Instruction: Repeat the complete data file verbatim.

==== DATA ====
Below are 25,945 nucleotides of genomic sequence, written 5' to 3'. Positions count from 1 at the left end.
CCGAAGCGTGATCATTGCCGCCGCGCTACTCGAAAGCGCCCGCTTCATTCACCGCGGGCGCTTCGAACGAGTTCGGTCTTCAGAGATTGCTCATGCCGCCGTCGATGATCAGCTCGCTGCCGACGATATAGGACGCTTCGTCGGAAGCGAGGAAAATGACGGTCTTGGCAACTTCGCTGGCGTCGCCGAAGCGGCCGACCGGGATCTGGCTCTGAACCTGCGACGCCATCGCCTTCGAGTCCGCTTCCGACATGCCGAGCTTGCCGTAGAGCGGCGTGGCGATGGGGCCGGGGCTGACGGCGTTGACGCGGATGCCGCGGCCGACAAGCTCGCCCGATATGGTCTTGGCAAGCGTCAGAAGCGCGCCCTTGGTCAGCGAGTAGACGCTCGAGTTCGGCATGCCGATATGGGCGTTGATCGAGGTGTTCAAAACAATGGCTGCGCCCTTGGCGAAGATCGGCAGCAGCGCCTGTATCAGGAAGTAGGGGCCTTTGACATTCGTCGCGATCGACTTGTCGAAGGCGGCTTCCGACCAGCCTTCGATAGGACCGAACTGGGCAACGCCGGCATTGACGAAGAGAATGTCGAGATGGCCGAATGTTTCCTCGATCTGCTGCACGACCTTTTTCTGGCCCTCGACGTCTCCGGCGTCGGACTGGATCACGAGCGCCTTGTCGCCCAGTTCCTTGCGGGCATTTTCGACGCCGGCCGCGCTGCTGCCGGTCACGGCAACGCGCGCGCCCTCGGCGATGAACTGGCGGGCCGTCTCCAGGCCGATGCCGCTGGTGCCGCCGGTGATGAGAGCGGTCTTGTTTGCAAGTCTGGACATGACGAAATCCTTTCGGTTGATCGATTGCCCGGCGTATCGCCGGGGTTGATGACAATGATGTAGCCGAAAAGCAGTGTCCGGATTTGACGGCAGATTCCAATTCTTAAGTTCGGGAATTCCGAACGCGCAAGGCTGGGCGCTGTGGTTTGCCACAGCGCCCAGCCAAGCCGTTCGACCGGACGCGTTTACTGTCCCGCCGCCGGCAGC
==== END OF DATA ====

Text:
Below are 25,945 nucleotides of genomic sequence, written 5' to 3'. Positions count from 1 at the left end.
CCGAAGCGTGATCATTGCCGCCGCGCTACTCGAAAGCGCCCGCTTCATTCACCGCGGGCGCTTCGAACGAGTTCGGTCTTCAGAGATTGCTCATGCCGCCGTCGATGATCAGCTCGCTGCCGACGATATAGGACGCTTCGTCGGAAGCGAGGAAAATGACGGTCTTGGCAACTTCGCTGGCGTCGCCGAAGCGGCCGACCGGGATCTGGCTCTGAACCTGCGACGCCATCGCCTTCGAGTCCGCTTCCGACATGCCGAGCTTGCCGTAGAGCGGCGTGGCGATGGGGCCGGGGCTGACGGCGTTGACGCGGATGCCGCGGCCGACAAGCTCGCCCGATATGGTCTTGGCAAGCGTCAGAAGCGCGCCCTTGGTCAGCGAGTAGACGCTCGAGTTCGGCATGCCGATATGGGCGTTGATCGAGGTGTTCAAAACAATGGCTGCGCCCTTGGCGAAGATCGGCAGCAGCGCCTGTATCAGGAAGTAGGGGCCTTTGACATTCGTCGCGATCGACTTGTCGAAGGCGGCTTCCGACCAGCCTTCGATAGGACCGAACTGGGCAACGCCGGCATTGACGAAGAGAATGTCGAGATGGCCGAATGTTTCCTCGATCTGCTGCACGACCTTTTTCTGGCCCTCGACGTCTCCGGCGTCGGACTGGATCACGAGCGCCTTGTCGCCCAGTTCCTTGCGGGCATTTTCGACGCCGGCCGCGCTGCTGCCGGTCACGGCAACGCGCGCGCCCTCGGCGATGAACTGGCGGGCCGTCTCCAGGCCGATGCCGCTGGTGCCGCCGGTGATGAGAGCGGTCTTGTTTGCAAGTCTGGACATGACGAAATCCTTTCGGTTGATCGATTGCCCGGCGTATCGCCGGGGTTGATGACAATGATGTAGCCGAAAAGCAGTGTCCGGATTTGACGGCAGATTCCAATTCTTAAGTTCGGGAATTCCGAACGCGCAAGGCTGGGCGCTGTGGTTTGCCACAGCGCCCAGCCAAGCCGTTCGACCGGACGCGTTTACTGTCCCGCCGCCGGCAGC